“I’ve learned this terrible disease can come out of nowhere, even if you’re completely healthy and have no risk factors,” Debbie said. “That’s why we need to continue to fund research for early detection, treatment and a cure.”
Our hearts are broken at the news of the passing of Lustgarten friend, Steve Price of New York, NY. A passionate and insightful pancreatic cancer advocate and patient, Steve understood the urgency of moving the research along quickly and the importance of investing in the most innovative science with the greatest opportunity to drive real progress. Steve kept up with every advancement and promoted the Lustgarten- funded Organoids for Personalized Therapy research study at the Lustgarten Foundation Dedicated Pancreatic Cancer Laboratory at Cold Spring Harbor Lab. In the study, researchers develop organoids—a revolutionary 3D cell culture—from patients’ pancreatic tumors to analyze its genetics, biology and drug sensitivity to determine the most effective chemotherapy regimen.
Shortly after Steve participated in Lustgarten’s New York City Pancreatic Cancer Research Walk, that happened to be emceed by his brother Dave Price, a journalist and weather forecaster with WNBC-TV in New York City. A week after the walk, Steve wrote to the Foundation:
“I came home from Sunday’s event filled with optimism. At the risk of stating the obvious, what Lustgarten is doing means a great deal to me and others like me. Yesterday, when I told a new patient pal in my doctor, Allyson Ocean’s office, about the 1000 people gathered to fight for us, I saw her pain ease and her spirit lift. I’ll be wearing my “HOPE” hat with pride when I go in for chemo tomorrow. More importantly, I’ll be holding that message in my heart as I work toward earning the right to wear the hat that says “SURVIVOR.”
Steve’s cancer experience led to Dave joining the board of directors for Let’s Win Pancreatic Cancer Foundation. An affiliate of the Lustgarten Foundation, Let’s Win is an interactive online community where patients and families share information and experiences about new, innovative science-driven treatments and learn about the latest research breakthroughs and clinical trials in the fight against pancreatic cancer.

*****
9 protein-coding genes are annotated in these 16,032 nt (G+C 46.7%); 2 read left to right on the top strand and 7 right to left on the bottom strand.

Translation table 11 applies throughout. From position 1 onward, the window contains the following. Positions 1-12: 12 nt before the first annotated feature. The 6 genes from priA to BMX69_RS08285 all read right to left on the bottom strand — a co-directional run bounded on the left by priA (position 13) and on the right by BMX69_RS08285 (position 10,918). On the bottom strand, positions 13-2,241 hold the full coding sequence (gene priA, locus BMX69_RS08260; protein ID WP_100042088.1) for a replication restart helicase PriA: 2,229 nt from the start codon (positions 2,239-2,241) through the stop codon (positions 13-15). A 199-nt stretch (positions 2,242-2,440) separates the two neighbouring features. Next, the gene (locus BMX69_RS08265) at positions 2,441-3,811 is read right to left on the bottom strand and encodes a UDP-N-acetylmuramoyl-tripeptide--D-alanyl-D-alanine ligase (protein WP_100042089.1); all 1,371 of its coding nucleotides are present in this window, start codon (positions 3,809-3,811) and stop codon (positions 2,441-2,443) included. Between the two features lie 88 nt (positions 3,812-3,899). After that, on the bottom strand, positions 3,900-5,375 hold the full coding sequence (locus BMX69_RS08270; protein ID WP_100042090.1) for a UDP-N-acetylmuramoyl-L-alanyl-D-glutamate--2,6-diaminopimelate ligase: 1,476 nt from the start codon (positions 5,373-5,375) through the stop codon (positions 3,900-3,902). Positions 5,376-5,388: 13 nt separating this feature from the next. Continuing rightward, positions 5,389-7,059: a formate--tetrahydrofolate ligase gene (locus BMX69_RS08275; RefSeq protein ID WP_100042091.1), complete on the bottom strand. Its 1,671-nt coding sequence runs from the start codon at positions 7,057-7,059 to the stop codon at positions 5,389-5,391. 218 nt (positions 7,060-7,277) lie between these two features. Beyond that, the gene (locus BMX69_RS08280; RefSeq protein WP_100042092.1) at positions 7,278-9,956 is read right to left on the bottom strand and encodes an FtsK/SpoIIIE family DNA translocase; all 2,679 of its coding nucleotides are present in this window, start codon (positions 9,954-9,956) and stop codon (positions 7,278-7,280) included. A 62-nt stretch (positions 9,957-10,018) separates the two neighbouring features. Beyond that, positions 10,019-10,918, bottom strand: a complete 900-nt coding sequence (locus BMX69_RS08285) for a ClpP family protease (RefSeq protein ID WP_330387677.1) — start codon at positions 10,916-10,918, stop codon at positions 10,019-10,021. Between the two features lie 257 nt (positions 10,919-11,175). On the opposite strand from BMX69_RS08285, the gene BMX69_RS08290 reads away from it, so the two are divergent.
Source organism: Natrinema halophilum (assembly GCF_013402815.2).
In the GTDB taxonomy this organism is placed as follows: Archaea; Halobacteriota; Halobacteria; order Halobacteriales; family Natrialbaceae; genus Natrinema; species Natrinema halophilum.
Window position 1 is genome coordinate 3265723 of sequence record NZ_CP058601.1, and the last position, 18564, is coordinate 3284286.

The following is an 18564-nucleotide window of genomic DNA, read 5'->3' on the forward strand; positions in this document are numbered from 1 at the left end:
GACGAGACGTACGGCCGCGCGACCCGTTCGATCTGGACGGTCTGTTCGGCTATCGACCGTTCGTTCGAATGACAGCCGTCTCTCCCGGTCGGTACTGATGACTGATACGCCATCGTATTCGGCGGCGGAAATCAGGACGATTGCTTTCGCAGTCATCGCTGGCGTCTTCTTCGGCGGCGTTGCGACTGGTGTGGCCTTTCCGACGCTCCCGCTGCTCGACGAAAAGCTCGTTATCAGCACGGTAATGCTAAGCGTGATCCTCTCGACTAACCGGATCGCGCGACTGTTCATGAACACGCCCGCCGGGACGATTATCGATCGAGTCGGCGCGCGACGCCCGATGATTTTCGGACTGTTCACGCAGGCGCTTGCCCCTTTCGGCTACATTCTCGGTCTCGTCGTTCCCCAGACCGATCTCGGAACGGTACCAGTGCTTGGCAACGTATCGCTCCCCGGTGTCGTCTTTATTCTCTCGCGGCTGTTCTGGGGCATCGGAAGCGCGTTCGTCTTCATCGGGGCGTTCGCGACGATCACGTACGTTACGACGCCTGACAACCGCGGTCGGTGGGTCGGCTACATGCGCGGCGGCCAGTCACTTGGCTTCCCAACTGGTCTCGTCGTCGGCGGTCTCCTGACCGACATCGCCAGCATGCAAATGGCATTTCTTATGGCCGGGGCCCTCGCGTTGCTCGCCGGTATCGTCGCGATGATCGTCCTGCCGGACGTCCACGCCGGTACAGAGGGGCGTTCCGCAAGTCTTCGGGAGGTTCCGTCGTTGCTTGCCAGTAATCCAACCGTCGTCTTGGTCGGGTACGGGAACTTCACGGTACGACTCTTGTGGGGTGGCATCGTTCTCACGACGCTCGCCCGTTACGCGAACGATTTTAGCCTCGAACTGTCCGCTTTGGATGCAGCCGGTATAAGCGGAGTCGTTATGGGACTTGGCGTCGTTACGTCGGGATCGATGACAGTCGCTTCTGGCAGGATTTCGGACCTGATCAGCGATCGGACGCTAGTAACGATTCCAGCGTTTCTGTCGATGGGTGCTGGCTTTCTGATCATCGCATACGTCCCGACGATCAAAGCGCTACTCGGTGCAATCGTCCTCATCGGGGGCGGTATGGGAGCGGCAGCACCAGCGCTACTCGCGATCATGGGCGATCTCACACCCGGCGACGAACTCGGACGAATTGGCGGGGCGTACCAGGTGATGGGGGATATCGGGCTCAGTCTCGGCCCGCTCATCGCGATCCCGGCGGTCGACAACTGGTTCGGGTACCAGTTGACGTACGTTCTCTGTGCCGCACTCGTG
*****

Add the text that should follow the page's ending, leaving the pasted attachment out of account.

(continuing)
As much as Steve admired the Lustgarten Foundation, we admired him even more. We echo the sentiments Dave posted following Steve’s death:
“Today, my incredible brother, Steve, passed away from Pancreatic Cancer. His death is simply shattering to all of us who loved him—and who were loved so much by him. He was a beautiful example of goodness and heart and soul and righteousness and intellect and personality—the ‘ands’ could just continue on.
My brother fought his disease with determination, vigor, positivity and selflessness. Throughout his whole ordeal, he never stopped giving: sharing his love, imparting his knowledge and extending his friendship to everyone who crossed his path or walked it with him. He left us with learnings that will help those who battle cancer in the future, do so with even greater success and less suffering.
It would be easy to slide into despair today and just focus on Steve’s loss — but as much as I hurt, I am grateful. Doctors, nurses, medical staff, social workers, volunteers, advocates, friends, family and complete strangers locked arms with Steve and gave us 4 1/2 years that we never expected. Every day was hard-fought and won. Every day was precious.
Someday it will become more common to survive this dreadful disease and someday Pancreatic Cancer will be conquered — and when that happens, we’ll have the medical ‘saints’ who cared for Steve to thank. But credit will go to my brother as well, for he was not just a patient, but a full partner in his treatment and its success.
I miss Steve so much already—and I will forever, but he left me with an enduring gift: A model for how to lead a meaningful life. I will hold his memory close for the rest of my days and forever be proud of the way he lived.
We send our deepest condolences to the Price family. May his memory be a blessing to all who knew him.